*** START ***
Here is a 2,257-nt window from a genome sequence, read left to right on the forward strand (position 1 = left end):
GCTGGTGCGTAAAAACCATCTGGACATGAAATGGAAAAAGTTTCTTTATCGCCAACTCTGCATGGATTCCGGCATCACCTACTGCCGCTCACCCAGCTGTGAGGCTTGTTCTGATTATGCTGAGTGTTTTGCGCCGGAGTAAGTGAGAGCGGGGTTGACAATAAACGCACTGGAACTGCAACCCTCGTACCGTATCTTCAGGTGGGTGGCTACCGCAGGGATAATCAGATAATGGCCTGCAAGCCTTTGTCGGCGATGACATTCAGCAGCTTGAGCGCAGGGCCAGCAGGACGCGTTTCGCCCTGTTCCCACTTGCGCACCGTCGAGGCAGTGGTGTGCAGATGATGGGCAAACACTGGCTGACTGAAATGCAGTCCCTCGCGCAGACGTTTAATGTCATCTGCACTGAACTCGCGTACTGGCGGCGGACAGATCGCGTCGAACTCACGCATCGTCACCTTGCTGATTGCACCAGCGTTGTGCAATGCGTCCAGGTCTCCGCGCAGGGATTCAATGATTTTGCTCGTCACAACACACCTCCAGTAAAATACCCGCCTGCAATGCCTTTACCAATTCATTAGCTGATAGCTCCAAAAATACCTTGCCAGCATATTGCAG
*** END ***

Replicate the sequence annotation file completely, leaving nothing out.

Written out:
Here is a 2,257-nt window from a genome sequence, read left to right on the forward strand (position 1 = left end):
GCTGGTGCGTAAAAACCATCTGGACATGAAATGGAAAAAGTTTCTTTATCGCCAACTCTGCATGGATTCCGGCATCACCTACTGCCGCTCACCCAGCTGTGAGGCTTGTTCTGATTATGCTGAGTGTTTTGCGCCGGAGTAAGTGAGAGCGGGGTTGACAATAAACGCACTGGAACTGCAACCCTCGTACCGTATCTTCAGGTGGGTGGCTACCGCAGGGATAATCAGATAATGGCCTGCAAGCCTTTGTCGGCGATGACATTCAGCAGCTTGAGCGCAGGGCCAGCAGGACGCGTTTCGCCCTGTTCCCACTTGCGCACCGTCGAGGCAGTGGTGTGCAGATGATGGGCAAACACTGGCTGACTGAAATGCAGTCCCTCGCGCAGACGTTTAATGTCATCTGCACTGAACTCGCGTACTGGCGGCGGACAGATCGCGTCGAACTCACGCATCGTCACCTTGCTGATTGCACCAGCGTTGTGCAATGCGTCCAGGTCTCCGCGCAGGGATTCAATGATTTTGCTCGTCACAACACACCTCCAGTAAAATACCCGCCTGCAATGCCTTTACCAATTCATTAGCTGATAGCTCCAAAAATACCTTGCCAGCATATTGCAG